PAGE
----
An Equal and Opposite Re-Action

This morning’s post looks back a staggering thirty-eight years to review the July 1974 100-page issue of Action Comics. I didn’t read this one at the time; the Nick Cardy  cover, with its vibrant contrast of orange and acid yellow, caught my eye in the window of City Centre Comics ( formerly in Glasgow’s Parnie Street) some years ago.

Magic is Bustin’ Out All Over: Effron the Sorceror seeks revenge against his foes Superman and Green Arrow in a sequel to a 1972 World’s Finest story. The Flash and Green Lantern also have cameos, so you get almost half the JLA for your sixty cents.  Kurt Schaffenberger lends a playful, cartoony quality to Curt Swan’s pencils.

However the script for this full-length story is by Elliot S! Maggin, my least-favourite Bronze Age writer.  A settlement of immortal Vikings is imperilled but we we scarcely see it! Maggin’s favourite Green Arrow is a unfunny, boorish swinger and completely out of place in this piece of whimsy.  We should forgive the failings of a 24-year-old but I find Maggin’s campy humour grates on me.

The Sea Devils Vs. The Octopus Man: This is a classy, if sedate,  Russ Heath strip about the attack of a sea creature on an underwater adventure movie.  Dating from October 1961, I think it’s interesting to compare the line-up of the Sea Devils-the Leader, the Girl, the Kid and the Tough Guy- with a certain fantastic foursome..

Riddle of the Runaway Rockets : Fox, Infantino and Anderson produce a gorgeous adventure for the Jet-Pack John Carter. This time the perennial threat to Rann is a gigantic bronze robot from its ancient past. Interplanetary beauty Alanna is an absolute stunner.

The Barbed Wire BarricadeRawhide, the tv series about a continuous cattle drive, first aired in 1959; it launched Clint Eastwood’s career and it ran for nearly eight years.  Gardner Fox and Gil Kane introduce  a diverse group of characters, led by Matt Savage, Trail Boss, in this 1959 story. It certainly reads very much like a pilot for a long-running tv Western. I’ve given Fox a bit of a bashing over his Batman/Outsider stories but this interesting strip proves he could write in any genre, not just the science-fantasy for which he is best known.

I Was King of the Daredevils: Dick Wood and John Prentice are names I don’t know. This suspenseful tale of wire-walking hailed from My Greatest Adventure. I could picture it as a mid-50s movie starring Tony Curtis. It’s a bit too naturalistic however and  I would have preferred a new story about Christopher Chance, an Action back-up since 1972.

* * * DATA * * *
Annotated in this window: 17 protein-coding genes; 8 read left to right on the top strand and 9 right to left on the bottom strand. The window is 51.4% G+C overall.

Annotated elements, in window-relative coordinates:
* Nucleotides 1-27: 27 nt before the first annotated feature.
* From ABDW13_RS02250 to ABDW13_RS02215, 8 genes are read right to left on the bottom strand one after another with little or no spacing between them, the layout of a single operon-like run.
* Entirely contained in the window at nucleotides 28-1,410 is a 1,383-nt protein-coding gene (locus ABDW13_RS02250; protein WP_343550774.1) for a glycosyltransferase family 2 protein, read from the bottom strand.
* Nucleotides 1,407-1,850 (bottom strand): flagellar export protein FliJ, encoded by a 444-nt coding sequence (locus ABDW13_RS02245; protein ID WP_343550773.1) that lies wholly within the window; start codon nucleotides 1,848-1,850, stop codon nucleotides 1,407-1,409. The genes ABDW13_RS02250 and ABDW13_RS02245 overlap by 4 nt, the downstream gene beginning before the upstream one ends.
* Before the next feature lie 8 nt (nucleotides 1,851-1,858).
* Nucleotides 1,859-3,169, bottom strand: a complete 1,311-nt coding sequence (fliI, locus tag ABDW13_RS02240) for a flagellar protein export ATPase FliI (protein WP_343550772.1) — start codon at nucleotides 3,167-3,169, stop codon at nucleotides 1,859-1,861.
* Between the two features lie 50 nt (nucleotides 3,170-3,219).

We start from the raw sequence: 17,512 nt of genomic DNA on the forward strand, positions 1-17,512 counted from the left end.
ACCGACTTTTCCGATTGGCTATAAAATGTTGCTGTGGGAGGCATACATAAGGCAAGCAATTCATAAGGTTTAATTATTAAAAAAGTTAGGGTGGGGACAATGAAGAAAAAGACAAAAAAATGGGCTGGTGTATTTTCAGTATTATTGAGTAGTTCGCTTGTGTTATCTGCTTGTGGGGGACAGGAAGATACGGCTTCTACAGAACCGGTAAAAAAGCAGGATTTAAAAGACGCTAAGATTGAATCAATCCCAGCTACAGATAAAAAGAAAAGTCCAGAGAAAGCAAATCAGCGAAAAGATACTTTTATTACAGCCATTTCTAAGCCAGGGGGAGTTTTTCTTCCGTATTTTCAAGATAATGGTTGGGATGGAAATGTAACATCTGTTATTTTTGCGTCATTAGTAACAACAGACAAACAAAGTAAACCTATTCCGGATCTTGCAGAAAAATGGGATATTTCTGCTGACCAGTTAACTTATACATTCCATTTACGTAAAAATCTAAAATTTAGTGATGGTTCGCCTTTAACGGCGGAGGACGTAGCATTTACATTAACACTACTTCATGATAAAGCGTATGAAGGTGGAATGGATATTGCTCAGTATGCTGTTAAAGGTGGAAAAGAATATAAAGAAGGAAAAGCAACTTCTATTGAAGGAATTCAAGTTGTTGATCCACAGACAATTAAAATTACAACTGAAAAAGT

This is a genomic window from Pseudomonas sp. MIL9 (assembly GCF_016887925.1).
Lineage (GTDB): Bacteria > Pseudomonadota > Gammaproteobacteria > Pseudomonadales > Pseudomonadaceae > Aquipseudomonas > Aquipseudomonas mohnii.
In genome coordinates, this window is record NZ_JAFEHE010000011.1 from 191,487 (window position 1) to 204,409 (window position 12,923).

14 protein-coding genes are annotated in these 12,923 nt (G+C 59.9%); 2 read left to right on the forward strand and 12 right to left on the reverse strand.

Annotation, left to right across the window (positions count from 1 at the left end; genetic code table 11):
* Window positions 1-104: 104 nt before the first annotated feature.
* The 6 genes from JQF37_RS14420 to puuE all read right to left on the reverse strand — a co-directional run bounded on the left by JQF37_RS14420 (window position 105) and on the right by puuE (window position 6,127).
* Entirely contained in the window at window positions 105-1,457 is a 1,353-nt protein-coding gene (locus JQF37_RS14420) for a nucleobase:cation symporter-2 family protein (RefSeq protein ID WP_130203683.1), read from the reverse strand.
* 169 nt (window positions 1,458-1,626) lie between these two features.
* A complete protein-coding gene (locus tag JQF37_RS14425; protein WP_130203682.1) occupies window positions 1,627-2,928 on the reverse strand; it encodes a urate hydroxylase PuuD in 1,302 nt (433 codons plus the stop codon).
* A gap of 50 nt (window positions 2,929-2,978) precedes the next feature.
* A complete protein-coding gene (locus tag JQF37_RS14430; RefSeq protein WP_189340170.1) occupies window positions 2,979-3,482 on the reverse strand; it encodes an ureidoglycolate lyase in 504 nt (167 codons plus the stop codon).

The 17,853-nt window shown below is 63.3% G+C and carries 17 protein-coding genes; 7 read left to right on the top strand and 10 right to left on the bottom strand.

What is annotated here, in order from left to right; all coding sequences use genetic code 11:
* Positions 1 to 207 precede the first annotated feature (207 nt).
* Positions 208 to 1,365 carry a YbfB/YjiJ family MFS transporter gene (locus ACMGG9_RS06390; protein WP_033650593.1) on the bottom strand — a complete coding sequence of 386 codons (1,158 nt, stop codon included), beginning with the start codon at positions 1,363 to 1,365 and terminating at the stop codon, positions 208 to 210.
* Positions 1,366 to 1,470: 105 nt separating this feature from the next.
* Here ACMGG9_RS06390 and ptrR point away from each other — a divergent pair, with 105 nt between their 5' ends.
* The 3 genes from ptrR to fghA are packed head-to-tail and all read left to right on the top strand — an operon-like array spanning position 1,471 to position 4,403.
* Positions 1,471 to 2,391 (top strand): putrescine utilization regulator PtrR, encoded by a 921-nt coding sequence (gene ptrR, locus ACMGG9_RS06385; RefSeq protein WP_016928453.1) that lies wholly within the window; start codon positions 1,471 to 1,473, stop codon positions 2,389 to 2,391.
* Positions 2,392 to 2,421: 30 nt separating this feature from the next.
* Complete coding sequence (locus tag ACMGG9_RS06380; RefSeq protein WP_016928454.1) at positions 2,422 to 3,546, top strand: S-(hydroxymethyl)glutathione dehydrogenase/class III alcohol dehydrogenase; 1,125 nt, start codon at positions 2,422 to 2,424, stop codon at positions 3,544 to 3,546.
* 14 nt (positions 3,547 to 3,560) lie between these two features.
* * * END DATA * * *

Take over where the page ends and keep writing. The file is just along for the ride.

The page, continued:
The Man Who Returned From the Dead:  Al Bryant draws a macabre gangland adventure for the Doll Man. The villain is the splendidly-named Enoch Lazarus. The blackly comic wreath on his coffin reads ” Goodbye,  Old Pal”. The diminutive hero in the skimpy costume  apparently starred in comics for fourteen years. The Silver Age Atom barely managed to support a feature for half that time.

Superman in Action: In fact, one LoC here suggests the Atom should retire. The Mighty Mite was a regular back-up in Action however and a Fox/Kane story (even one of the campy ones where Fox mimicked Stan Lee’s voice) would have livened up this issue.

This is a classy comic book but it’s also quite polite and a little dull. There’s nothing in it to excite although there is a lot to admire. This month DC had a total of nine “weird mystery” books on the stands, so the idea to produce a comic that features a variety of genres- Western, Outer Space, Underwater- seems a sound one. Perhaps it should have been titled Adventure Comics.

Meanwhile at Marvel, Don McGregor was writing Panther’s Rage. Starlin, Englehart and Conway were delivering  the climax of the  Thanos War, the suicide of “Richard Nixon” and the crucifixion of Adam Warlock . Superman has Elliot Maggin…

Coming soon: The One-Man Justice League

All images are presumed copyright of their respective owners.


3 comments on “An Equal and Opposite Re-Action

  1. Richard says:

    It’s a source of ongoing bafflement to me that while you and I share so very many likes and dislikes, we have absolutely diametrically opposed views of Elliot Maggin’s work. I loved these stories of his that you’ve been panning, and his Superman is one of the archetypal renditions of the character, ranking alongside those of Jerry Siegel and Edmond Hamilton. (Maggin was also a very big influence on the way Alan Moore wrote the character.) Please understand, I’d never try to persuade anyone to change their preferences; I just felt that an opposing view from your readership should be reflected here in the comments!

  2. Dougie says:

    I’ve read commentary about ” Last Son of Krypton” and its influence on Moore but I disliked the style of that book when I read it a few years ago. In Maggin’s favour he did team Batgirl with Superman, which I liked. Thanks for the comment, Richard.

  3. Kid Robson says:

    I read Last Son of Krypton in 1981 when I was living in Southsea. I bought it the same day I saw Superman 2 in a Portsmouth Cinema. Overall, was disappointed in the movie and thought the book was juvenile.

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